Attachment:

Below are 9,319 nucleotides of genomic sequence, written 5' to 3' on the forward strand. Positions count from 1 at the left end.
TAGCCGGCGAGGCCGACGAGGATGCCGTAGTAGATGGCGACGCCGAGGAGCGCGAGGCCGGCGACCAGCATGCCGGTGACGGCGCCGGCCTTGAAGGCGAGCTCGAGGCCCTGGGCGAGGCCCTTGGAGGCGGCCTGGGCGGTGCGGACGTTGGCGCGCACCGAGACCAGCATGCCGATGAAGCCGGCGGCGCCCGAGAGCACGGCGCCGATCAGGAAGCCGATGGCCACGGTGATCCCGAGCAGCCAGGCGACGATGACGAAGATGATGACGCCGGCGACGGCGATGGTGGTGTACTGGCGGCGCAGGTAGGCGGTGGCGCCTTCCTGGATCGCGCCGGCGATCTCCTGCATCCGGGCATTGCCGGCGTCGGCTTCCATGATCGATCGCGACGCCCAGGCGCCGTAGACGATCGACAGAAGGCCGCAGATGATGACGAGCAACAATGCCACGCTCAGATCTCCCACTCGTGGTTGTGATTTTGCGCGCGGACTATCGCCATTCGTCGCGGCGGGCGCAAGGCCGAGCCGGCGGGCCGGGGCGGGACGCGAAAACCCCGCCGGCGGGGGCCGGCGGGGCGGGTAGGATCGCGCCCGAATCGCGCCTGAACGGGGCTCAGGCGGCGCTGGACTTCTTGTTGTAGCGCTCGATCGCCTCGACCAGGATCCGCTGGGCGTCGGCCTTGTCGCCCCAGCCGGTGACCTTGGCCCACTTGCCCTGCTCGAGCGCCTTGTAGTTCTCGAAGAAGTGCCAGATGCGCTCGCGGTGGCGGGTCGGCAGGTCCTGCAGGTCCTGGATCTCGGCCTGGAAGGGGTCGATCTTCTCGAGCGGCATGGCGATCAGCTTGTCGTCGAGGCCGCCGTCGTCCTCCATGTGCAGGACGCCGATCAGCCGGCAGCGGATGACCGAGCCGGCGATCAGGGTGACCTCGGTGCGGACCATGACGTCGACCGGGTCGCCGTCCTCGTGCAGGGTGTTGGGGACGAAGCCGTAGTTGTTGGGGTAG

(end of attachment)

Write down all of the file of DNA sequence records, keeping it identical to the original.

Below are 9,319 nucleotides of genomic sequence, written 5' to 3' on the forward strand. Positions count from 1 at the left end.
TAGCCGGCGAGGCCGACGAGGATGCCGTAGTAGATGGCGACGCCGAGGAGCGCGAGGCCGGCGACCAGCATGCCGGTGACGGCGCCGGCCTTGAAGGCGAGCTCGAGGCCCTGGGCGAGGCCCTTGGAGGCGGCCTGGGCGGTGCGGACGTTGGCGCGCACCGAGACCAGCATGCCGATGAAGCCGGCGGCGCCCGAGAGCACGGCGCCGATCAGGAAGCCGATGGCCACGGTGATCCCGAGCAGCCAGGCGACGATGACGAAGATGATGACGCCGGCGACGGCGATGGTGGTGTACTGGCGGCGCAGGTAGGCGGTGGCGCCTTCCTGGATCGCGCCGGCGATCTCCTGCATCCGGGCATTGCCGGCGTCGGCTTCCATGATCGATCGCGACGCCCAGGCGCCGTAGACGATCGACAGAAGGCCGCAGATGATGACGAGCAACAATGCCACGCTCAGATCTCCCACTCGTGGTTGTGATTTTGCGCGCGGACTATCGCCATTCGTCGCGGCGGGCGCAAGGCCGAGCCGGCGGGCCGGGGCGGGACGCGAAAACCCCGCCGGCGGGGGCCGGCGGGGCGGGTAGGATCGCGCCCGAATCGCGCCTGAACGGGGCTCAGGCGGCGCTGGACTTCTTGTTGTAGCGCTCGATCGCCTCGACCAGGATCCGCTGGGCGTCGGCCTTGTCGCCCCAGCCGGTGACCTTGGCCCACTTGCCCTGCTCGAGCGCCTTGTAGTTCTCGAAGAAGTGCCAGATGCGCTCGCGGTGGCGGGTCGGCAGGTCCTGCAGGTCCTGGATCTCGGCCTGGAAGGGGTCGATCTTCTCGAGCGGCATGGCGATCAGCTTGTCGTCGAGGCCGCCGTCGTCCTCCATGTGCAGGACGCCGATCAGCCGGCAGCGGATGACCGAGCCGGCGATCAGGGTGACCTCGGTGCGGACCATGACGTCGACCGGGTCGCCGTCCTCGTGCAGGGTGTTGGGGACGAAGCCGTAGTTGTTGGGGTAG